The 1982 "RCA Microboards Manual" says: "By means of the CMOS programmable I/O Interface CDP1851, the CDP18S601 provides the Prototyping System with 20 programmable I/O lines. The software customizes each of these lines as input, output, bidirectional, or bit-programmable with or without unique handshaking signals for each application. A serial communications interface, provided with both 20-milliampere loop and EIA RS232C capability, is driven by the Q and EF4 serial I/O lines of the CPU. Because of its CMOS design and low current requirements, the power supply and cooling requirements are minimal. "

[RCA dev sys]

[RCA dev sys]

A Panasonic portable cassette tape player recorder was associated with the system. Cables from the I/O card loaded and saved programs to the audio cassette tape. The RCA TC-1110 9-inch video monitor displays text from the video terminal. The RCA VP3301 terminal keyboard unit is itself an RCA 1802 product, probably with RCA's CDP1869 and CDP1870 video chip set. It has a serial connection to the development system.

Another VP3303 video terminal

[RCA term]

In April 2017, I acquired my own RCA VP3303 terminal. It looks the same as the VP3301 terminal in the RCA Development system. It did not take long to power up and go-test this unit. I had to construct a video/audio cable to operate it with a video monitor and 8-ohm speaker. In the photo, it's operating a small monitor similar to the 9-inch CRT monitor of the Dev Sys.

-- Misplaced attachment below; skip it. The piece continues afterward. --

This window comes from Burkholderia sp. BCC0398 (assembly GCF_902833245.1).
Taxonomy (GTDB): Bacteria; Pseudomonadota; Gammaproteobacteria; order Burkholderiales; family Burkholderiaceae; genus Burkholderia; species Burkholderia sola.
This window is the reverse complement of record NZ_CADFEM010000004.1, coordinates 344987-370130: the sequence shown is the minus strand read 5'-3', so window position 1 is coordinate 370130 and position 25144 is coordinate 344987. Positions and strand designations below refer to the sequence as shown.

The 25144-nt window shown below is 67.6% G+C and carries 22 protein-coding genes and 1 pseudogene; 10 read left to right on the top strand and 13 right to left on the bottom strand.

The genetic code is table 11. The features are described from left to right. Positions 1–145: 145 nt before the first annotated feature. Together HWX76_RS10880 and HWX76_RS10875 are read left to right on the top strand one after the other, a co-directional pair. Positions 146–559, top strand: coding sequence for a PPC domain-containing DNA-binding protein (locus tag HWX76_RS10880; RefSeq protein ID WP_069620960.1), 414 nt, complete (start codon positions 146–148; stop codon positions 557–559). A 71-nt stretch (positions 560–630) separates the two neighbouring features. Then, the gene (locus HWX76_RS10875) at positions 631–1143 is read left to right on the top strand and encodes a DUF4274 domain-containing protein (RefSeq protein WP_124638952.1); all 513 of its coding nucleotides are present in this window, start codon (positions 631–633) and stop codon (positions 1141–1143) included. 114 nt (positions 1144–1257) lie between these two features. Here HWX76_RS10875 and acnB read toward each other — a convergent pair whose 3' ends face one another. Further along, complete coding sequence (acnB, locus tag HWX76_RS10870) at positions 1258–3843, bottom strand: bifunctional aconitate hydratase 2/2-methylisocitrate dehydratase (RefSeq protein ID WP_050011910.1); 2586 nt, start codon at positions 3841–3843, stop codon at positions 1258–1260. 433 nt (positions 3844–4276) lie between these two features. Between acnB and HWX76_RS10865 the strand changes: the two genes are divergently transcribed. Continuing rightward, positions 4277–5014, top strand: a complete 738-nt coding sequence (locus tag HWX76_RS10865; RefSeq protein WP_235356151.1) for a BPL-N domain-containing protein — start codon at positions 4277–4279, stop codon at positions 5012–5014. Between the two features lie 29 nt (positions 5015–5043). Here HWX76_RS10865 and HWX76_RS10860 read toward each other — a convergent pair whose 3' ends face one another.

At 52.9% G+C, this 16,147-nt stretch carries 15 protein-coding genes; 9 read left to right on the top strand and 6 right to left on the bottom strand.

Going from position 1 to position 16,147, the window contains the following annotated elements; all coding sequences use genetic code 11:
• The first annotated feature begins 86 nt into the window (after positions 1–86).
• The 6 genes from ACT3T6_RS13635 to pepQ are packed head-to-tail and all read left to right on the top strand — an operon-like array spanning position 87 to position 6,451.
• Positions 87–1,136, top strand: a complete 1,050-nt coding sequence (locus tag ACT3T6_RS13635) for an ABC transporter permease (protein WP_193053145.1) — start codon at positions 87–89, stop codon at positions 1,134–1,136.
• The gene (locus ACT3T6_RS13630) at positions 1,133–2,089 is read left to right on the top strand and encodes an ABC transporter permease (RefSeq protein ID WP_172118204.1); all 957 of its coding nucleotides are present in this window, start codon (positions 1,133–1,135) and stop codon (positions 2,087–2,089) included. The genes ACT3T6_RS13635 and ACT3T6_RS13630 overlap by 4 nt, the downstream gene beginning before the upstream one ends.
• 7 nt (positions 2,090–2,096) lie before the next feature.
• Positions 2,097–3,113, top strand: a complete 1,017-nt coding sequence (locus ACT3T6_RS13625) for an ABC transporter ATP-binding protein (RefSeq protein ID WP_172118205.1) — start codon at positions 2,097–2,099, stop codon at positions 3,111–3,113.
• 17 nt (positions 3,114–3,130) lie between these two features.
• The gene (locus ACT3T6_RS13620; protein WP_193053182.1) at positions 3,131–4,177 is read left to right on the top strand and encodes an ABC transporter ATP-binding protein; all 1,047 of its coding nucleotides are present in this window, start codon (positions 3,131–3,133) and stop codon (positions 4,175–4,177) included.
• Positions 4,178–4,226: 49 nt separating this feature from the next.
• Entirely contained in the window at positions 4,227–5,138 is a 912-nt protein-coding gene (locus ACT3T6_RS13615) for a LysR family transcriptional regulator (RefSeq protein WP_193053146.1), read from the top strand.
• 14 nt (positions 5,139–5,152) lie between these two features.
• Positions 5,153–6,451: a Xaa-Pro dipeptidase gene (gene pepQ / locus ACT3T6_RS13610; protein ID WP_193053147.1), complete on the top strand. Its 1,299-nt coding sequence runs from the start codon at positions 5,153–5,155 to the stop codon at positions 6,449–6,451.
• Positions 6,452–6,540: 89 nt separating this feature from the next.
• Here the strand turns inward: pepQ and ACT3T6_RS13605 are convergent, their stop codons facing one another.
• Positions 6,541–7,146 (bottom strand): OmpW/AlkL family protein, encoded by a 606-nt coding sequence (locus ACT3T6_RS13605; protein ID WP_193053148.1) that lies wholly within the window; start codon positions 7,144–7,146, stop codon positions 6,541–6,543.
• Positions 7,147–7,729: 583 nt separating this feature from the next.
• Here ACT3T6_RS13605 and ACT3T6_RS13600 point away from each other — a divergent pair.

The keyboard unit has a flat keyboard, with keys of zero travel; it's like typing on a picture of a keyboard. There's an audio tone when a key is actuated, if an external speaker is attached. the back of the unit has the power, video, serial and other connectors. On the edge, there's DIP switches to set serial and other features. It's powered by a wall wart with two DC voltages.

ROM content

the ten ROMS on the board are 2716's. They are: six ROMS labeled BASIC, three labled EDIT ASM, one labled UT62. They have been read. Here are binary and Intel hex record files of the contents.

ROM BASIC 1/3 says "RCA 1981 BASIC3 V0.0"
ROM EDIT ASM 1 says "MCDS TAPE EDITOR VERSION 0.0"
ROM EDIT ASM 3 says "MCDS ASSEMBLER VER.0.0"
ROM UT62 REV 2 says nothing useful about content.

In early 2017, I'm working on a general disassembler for 1802 binary code. So I've generated simple source codes from the ROM binaries. See the notes with the files for details. I've disassembled UT62, see below.